Like the system devised by the Democratic Party at the time, the Republican Party has devised a system to disenfranchise Blacks from voting by claiming that being subject to foreclosure also means being subject to losing the right to vote. An objective analysis of the causes of many foreclosures reveals that many Blacks are the subject of foreclosure because banks and other lenders gave them loans that the banks knew were inappropriate in the first instance. Moreover, many people who face foreclosure are encouraged to seek refinancing, negotiate more favorable terms and stay in their homes. The “loss of residency” argument by the Republican Party is at best a specious one. Like the poll tax, the Republican Party requires that Blacks pay their unscrupulous lenders or lose the right to vote. Should Blacks who are renters and have been evicted from their homes face the same fate?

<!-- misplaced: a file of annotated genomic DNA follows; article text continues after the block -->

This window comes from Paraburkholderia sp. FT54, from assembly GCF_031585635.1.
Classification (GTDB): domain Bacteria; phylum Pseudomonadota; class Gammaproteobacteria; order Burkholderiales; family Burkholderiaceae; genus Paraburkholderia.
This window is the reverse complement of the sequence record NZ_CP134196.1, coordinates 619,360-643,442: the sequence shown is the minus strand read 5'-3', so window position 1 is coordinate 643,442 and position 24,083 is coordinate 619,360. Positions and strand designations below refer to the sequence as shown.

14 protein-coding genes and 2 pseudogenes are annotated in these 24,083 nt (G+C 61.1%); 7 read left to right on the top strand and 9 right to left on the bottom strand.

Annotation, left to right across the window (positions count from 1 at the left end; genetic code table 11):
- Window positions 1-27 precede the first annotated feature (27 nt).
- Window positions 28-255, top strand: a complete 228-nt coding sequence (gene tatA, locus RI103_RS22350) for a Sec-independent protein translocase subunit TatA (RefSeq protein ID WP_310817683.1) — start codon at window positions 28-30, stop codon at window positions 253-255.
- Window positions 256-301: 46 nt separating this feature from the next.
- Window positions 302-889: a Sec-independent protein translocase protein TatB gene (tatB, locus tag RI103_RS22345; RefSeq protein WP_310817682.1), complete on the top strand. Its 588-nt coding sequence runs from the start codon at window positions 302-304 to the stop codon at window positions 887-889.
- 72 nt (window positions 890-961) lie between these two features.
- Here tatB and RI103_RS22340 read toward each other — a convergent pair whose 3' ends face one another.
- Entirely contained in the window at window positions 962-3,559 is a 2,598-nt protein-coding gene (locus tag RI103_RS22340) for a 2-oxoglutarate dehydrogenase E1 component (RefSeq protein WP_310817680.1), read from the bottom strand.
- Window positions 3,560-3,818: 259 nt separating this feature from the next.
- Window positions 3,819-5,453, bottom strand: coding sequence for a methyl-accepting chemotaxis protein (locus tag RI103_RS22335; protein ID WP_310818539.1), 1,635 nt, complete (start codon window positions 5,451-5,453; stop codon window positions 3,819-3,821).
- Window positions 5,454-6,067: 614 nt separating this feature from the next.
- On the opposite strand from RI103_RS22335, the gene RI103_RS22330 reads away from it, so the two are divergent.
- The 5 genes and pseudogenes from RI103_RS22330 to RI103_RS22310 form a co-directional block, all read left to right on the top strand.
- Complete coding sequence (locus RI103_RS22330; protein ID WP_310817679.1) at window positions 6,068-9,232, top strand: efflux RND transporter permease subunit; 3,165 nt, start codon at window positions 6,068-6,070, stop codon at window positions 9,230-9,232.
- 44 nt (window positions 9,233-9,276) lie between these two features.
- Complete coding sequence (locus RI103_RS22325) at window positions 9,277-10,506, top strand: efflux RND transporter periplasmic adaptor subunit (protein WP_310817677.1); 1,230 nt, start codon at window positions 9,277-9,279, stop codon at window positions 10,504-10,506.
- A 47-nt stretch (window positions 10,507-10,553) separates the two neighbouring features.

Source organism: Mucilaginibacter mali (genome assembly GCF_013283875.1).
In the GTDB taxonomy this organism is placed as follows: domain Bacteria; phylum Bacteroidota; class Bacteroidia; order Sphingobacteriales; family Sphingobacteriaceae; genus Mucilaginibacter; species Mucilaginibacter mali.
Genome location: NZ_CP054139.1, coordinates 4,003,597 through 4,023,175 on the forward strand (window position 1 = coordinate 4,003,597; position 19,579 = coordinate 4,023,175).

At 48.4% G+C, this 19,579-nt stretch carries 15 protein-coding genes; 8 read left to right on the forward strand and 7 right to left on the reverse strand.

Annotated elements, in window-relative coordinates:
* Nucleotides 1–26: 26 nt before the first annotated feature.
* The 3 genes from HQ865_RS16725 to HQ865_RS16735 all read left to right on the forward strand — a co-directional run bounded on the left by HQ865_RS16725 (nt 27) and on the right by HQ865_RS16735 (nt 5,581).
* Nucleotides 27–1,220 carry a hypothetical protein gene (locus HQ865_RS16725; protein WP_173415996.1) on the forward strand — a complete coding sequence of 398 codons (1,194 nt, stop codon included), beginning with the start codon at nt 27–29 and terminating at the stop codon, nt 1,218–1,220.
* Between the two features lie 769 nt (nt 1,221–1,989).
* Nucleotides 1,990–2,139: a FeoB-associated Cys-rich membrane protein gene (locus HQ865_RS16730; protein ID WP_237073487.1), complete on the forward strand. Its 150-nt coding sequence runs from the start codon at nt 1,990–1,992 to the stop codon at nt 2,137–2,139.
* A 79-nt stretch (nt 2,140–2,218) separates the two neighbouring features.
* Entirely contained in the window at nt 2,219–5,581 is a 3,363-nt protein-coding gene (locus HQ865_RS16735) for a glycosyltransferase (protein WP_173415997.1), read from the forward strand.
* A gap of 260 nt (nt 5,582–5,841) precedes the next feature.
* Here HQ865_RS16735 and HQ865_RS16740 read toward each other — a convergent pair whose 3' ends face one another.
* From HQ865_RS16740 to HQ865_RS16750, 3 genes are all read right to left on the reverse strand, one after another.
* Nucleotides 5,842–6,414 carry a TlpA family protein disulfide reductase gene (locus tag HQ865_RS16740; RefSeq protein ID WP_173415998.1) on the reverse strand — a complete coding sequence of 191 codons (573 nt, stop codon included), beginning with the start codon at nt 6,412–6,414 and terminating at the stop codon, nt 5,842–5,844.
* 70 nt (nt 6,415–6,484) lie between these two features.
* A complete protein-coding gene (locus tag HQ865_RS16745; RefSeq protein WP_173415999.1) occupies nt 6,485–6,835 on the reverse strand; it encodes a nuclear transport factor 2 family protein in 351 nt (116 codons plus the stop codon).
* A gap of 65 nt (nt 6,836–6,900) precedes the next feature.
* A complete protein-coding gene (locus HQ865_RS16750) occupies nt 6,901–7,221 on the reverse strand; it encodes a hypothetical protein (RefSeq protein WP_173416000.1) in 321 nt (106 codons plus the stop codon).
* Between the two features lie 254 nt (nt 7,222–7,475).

Finally, the Republican Party seeks to strip Blacks of their right to vote not because they have committed a crime but because of financial hardship. The Grand Ole Party talks about its big tent. The Macomb County strategy reminds us that that big tent is undergirded by racism, skullduggery and Jim Crow principles. In December of 1898 the Richmond Times supported the move for disfranchisement in Virginia in the following words: “If we disfranchise the great body of Negroes, let us do so openly and above board and let there be an end of all sorts of jugglery.” In 2008, The Republican Party has taken up the charge.


Dr. Christopher J. Metzler is Associate Dean at Georgetown University and author of a new book, The Construction and Rearticulation of Race in a “Post-racial” America (2008).